Never Just One Thing, Part III: Dylan's Verbosity and the Path to Poetry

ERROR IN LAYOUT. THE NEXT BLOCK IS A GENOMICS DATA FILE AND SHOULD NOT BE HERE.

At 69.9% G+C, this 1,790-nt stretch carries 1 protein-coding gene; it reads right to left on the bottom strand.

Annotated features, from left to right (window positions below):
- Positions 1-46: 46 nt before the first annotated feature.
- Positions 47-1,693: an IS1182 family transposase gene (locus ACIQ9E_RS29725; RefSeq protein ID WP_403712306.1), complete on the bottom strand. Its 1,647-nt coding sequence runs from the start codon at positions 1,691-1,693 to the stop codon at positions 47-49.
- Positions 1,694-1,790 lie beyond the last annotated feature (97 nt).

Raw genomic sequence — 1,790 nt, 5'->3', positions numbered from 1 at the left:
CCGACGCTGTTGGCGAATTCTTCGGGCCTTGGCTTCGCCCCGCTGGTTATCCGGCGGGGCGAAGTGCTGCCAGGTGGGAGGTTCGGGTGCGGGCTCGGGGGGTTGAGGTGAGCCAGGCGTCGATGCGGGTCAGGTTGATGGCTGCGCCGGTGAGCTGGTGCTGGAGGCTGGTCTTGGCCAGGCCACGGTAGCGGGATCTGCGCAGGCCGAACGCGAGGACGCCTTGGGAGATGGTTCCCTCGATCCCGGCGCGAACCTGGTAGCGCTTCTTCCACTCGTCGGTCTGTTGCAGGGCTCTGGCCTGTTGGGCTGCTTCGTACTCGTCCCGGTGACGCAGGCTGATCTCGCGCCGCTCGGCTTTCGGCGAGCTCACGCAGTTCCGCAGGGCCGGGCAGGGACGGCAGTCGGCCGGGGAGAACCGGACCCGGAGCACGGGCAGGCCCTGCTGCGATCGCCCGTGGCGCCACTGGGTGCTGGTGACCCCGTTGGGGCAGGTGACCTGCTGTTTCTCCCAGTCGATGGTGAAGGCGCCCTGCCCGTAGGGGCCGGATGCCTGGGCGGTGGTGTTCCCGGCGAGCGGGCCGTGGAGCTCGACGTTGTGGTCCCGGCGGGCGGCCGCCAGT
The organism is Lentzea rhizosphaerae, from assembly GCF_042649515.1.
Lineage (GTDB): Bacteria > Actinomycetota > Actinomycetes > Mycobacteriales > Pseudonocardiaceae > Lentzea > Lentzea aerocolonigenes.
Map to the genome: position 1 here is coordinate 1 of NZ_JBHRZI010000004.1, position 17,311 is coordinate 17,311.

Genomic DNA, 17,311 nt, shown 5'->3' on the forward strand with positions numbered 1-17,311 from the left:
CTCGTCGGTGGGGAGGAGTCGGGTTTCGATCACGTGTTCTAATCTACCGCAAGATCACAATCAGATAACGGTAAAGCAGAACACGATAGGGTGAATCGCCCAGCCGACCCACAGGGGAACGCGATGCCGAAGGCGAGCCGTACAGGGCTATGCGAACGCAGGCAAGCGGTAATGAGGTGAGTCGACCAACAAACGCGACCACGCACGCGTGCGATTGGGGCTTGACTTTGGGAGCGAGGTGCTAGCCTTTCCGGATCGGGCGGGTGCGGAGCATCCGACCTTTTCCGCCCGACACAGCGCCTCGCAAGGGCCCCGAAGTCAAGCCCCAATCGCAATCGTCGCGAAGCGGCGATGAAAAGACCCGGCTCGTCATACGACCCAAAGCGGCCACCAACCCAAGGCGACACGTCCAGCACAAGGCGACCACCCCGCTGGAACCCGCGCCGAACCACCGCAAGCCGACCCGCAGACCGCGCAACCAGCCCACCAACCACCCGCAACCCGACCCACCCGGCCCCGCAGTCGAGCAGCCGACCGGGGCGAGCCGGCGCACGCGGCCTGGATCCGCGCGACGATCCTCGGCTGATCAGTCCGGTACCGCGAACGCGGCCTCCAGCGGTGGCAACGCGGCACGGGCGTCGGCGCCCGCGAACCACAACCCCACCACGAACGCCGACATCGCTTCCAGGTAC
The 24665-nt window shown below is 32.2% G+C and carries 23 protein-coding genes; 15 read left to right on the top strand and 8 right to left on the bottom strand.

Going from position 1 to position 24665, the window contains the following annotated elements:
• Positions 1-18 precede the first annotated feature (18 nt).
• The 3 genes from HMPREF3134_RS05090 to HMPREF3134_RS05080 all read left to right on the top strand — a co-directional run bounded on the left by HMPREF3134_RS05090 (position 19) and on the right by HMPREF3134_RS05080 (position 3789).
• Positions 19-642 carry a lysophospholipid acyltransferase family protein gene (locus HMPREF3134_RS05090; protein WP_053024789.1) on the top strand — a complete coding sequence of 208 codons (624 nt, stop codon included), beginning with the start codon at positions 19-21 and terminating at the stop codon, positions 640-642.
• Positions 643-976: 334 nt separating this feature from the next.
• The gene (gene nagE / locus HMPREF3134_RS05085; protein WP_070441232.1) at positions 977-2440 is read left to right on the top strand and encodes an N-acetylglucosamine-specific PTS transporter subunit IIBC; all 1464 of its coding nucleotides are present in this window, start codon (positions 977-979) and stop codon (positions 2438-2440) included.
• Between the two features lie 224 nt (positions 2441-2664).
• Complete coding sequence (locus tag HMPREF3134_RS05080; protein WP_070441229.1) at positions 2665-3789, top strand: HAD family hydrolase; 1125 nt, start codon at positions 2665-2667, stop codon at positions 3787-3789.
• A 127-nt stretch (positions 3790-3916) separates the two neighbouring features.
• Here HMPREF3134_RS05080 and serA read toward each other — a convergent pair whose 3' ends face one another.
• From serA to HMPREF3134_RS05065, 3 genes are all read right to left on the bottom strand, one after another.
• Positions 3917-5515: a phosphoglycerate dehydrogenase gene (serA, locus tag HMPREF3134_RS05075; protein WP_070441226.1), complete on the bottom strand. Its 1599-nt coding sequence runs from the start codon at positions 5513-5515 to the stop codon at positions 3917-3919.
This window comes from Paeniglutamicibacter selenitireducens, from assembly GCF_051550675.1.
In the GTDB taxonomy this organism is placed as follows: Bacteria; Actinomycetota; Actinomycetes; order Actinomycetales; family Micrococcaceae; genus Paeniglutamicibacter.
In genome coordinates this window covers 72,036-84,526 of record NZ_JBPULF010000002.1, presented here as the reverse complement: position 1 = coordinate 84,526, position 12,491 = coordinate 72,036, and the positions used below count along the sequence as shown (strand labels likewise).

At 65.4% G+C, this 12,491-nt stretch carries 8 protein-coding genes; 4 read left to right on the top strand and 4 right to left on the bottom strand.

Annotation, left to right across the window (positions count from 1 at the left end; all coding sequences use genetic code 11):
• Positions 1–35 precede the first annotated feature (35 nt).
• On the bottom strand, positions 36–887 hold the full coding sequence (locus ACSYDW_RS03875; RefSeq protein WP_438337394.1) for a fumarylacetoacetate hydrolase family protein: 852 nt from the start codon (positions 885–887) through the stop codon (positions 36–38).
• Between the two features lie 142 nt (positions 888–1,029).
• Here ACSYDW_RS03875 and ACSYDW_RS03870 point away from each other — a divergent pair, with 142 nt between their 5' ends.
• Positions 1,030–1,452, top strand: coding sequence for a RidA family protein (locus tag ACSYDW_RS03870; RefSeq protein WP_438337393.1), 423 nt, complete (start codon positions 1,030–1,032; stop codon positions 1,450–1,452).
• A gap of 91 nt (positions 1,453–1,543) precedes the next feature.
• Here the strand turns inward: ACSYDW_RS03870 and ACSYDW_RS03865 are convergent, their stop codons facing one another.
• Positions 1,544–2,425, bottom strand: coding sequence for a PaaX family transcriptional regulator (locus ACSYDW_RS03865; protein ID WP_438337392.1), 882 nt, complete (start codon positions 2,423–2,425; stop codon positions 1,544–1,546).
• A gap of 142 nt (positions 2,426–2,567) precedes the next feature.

From my reading of Heylin's The Double Life of Bob Dylan, I'd say that the most important thing to know about Dylan's early years in NYC is that he wrote all the time. All the time. In bars and coffeehouses with all sorts of action and people around. At parties. Backstage. And, one can assume, when no one was around. There is a famous scene in the documentary Don't Look Back in which Joan Baez and Marianne Faithfull are having a go at singing a duet while Dylan is over in the corner typing away. In Heylin's telling, observers at the time took this as a measure of Dylan's self-absorption and disrespect for Baez and her art. Now, it may well be true, indeed likely, that he did disrespect her, but, even if that is true, the other way to see this scene, said Heylin, is in the spirit of bohemian Greenwich Village, where everyone was just freely pursuing their creativity in one another's presence, together but not together. I buy that. Many people in the book remark how their minds were boggled by Dylan's ability to write in any circumstance, impervious to distraction. I think the key here is that he didn't necessarily expect what he wrote to be good. He was interested in producing volume and then seeing what he could work with. Also, who knows what there was in the air that made it onto the page? That's important. The key was to write, to produce. I remember hearing William Burroughs describe Jack Kerouac with pithy phrasing that might seem to be a tautology, but which in fact is profound, telling us something we don't always grasp. "Jack was a writer," he said, "that is to say, he wrote."